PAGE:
People sometimes say to me, "It must be SO HARD having someone else get credit for your writing!" But it's not, really. Just about all of my clients have remained my friends, and I'm very happy to see them succeed. And maybe I've just worked with really nice people, but the majority of them not only do give me a shared cover credit (by So and So with Jenna Glatzer), but also make it a point to thank me in the acknowledgments and mention me in interviews when they can. I feel I get plenty of credit most of the time. (If you're wondering who usually doesn't want to acknowledge my role, I'll tell you: doctors. I guess they worry it puts their expertise in question.)
What I usually write are memoirs and true crime stories, and here's what really IS hard: dialogue.
Often, the toughest part of writing someone else's story is trying to come up with dialogue that will help the reader get a sense of everyone's voice and personality. But interviewees rarely want to tell me what a conversation went like because they're worried they're not saying it just right, or misremembering some of it. But listen, if you're working with a ghostwriter, understand this: No one expects the dialogue to be exact. None of us have perfect memories. Readers don't need exact dialogue unless it's some key part of the story where words really count, like a crime confession or someone's last words.
A memoir without dialogue is really boring. Readers need breaks from paragraphs of exposition, and dialogue keeps things lively. So keep that in mind when a ghostwriter interviews you: Try to give more than a few words when the writer asks, "What was that conversation like?" Whatever you remember will be helpful. We don't know these people and their voices; we need you to give us a sense of it.
Here are some other ways you can help your ghostwriter:
-Don't cancel interviews at the last minute. Of course we know that emergencies happen, but understand that most of us plan out our work schedules based around interviews.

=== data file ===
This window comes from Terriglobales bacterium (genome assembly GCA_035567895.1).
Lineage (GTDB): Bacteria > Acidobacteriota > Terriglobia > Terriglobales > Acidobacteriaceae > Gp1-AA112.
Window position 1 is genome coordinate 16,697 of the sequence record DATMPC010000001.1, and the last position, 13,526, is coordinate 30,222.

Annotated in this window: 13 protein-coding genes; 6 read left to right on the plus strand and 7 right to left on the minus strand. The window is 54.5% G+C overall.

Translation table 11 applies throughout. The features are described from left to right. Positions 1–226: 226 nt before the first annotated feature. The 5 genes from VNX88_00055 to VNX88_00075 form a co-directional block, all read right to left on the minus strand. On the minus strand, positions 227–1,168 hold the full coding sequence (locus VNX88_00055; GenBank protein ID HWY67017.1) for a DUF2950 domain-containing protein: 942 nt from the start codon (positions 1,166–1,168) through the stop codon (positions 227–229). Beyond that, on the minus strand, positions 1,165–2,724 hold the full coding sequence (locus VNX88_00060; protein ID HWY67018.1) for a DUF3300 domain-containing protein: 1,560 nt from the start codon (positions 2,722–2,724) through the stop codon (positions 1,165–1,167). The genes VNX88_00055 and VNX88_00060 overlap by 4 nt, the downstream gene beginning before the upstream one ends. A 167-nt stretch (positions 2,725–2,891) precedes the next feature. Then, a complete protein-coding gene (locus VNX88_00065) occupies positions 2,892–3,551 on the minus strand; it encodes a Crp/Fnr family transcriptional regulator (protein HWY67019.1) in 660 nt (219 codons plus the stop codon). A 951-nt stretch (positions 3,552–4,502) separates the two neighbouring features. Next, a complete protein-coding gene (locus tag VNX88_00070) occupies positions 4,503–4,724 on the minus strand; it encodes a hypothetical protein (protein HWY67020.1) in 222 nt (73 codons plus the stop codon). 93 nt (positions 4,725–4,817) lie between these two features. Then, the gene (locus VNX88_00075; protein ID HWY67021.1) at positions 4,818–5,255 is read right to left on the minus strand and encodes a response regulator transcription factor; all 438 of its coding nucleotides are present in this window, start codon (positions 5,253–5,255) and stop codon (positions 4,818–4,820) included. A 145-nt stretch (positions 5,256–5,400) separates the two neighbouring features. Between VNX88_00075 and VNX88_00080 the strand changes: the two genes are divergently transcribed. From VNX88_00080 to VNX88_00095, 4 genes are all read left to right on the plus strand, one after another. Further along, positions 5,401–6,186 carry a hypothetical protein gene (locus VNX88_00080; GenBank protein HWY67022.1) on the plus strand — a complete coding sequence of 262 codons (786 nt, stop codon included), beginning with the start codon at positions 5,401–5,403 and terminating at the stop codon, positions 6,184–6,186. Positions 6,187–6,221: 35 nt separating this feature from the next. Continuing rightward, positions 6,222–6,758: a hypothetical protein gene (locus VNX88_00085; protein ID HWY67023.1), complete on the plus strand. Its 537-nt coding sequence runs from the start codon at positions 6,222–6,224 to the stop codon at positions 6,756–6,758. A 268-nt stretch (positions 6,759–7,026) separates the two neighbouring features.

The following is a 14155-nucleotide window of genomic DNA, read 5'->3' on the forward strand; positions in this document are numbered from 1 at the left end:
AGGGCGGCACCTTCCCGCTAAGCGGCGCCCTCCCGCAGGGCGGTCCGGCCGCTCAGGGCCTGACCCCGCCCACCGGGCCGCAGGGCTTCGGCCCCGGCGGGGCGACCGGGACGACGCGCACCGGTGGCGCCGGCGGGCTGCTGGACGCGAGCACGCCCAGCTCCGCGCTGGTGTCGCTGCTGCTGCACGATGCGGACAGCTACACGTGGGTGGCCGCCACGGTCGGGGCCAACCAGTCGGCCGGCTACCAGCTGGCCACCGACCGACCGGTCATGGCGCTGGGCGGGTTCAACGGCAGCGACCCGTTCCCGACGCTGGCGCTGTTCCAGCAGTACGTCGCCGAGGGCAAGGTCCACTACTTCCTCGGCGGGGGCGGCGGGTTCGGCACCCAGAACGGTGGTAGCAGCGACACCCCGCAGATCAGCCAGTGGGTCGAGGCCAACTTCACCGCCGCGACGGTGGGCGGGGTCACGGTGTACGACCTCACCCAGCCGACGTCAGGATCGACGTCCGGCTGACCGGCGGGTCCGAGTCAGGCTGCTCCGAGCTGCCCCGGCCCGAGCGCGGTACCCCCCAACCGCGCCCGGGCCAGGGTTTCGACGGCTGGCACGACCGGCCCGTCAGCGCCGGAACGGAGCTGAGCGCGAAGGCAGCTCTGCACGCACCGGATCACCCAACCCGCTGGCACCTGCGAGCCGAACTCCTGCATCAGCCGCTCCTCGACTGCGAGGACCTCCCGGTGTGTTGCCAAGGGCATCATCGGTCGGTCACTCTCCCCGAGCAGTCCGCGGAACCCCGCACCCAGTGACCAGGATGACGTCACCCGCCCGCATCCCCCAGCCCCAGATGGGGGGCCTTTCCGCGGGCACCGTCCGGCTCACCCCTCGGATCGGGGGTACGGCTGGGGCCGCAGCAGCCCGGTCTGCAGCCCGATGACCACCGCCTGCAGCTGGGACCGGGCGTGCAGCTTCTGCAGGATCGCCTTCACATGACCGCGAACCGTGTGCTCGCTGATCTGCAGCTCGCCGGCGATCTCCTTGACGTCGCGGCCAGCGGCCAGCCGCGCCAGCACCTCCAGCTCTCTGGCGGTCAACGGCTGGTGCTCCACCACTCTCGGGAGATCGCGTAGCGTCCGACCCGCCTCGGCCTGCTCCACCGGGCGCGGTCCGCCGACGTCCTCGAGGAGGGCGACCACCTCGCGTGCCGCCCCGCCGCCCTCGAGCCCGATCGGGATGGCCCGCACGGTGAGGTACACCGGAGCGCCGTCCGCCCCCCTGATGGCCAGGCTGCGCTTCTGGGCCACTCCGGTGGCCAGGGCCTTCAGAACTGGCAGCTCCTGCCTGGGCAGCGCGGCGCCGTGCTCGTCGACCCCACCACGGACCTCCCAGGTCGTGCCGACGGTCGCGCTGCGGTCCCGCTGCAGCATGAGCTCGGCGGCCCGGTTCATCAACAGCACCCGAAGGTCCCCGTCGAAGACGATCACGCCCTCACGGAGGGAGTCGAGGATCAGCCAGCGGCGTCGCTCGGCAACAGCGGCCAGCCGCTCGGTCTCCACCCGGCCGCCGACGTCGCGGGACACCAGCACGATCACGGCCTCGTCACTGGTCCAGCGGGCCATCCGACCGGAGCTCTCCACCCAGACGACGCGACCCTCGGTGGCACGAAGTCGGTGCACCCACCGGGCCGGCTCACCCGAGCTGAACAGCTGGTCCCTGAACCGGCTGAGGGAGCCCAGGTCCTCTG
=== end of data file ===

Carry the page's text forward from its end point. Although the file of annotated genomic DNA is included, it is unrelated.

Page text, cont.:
-Write out a timeline. If your story is intricate, give the writer a page or two of background showing the important dates and events.
-Don't ask your writer to interview every person you've ever met. I'm not sure why this is, but there is a tendency among people whose books I've written to want me to talk to dozens of people... the book is in your voice. It's your memories. There are often a few key people who the ghostwriter should talk to, to get a fuller picture-- people who may remember things that you've forgotten, or who can put things in context. But keep a limit on this, knowing that the writer is going to spend time interviewing and transcribing each call. She probably doesn't need to talk to your 4th grade softball coach.
-Remember that she doesn't necessarily know your industry/acronyms/slang. I've had clients who've said things like, "So I went to the RBA to get my t-drat from the Magman," and I'm not even sure where to start the question... "Wait, you went to the who-what-where now?" When in doubt, spell it out.
-If you've written diaries, letters, or notes of any kind relating to your story, we want to read them. Don't be afraid to send us things-- we're not going to judge your writing skills. We're pretty glad you're not professional writers... that's why we get to have jobs.
-Don't use speakerphone. One of the most frustating experiences in ghostwriting is when I go to transcribe an interview and can't make out half of what the person said... because the phone connection is bad, the person is using speakerphone or a bad Bluetooth device, or because the person mumbles.
-Slow down. The other difficult thing about transcribing is speed: Whether the writer transcribes with a voice recognition program or by typing, we still need time between phrases. It really helps when interviewees speak clearly and slowly.
-Don't expect us to follow feedback from multiple people. As your writer, I expect to get editing notes from you and your editor (and your agent during the book proposal stage). Anyone beyond that is too many people. I can't be expected to take feedback from your brother, your cousin, your best friend, and your former English teacher. Everyone is going to have an opinion, but you have to trust that your writer and editor are the professionals and that we're going to have your best interest and the book's best interest at heart.
...And that's about it! We ghostwriters aren't that hard to please. Most of us know that we have pretty awesome jobs, after all.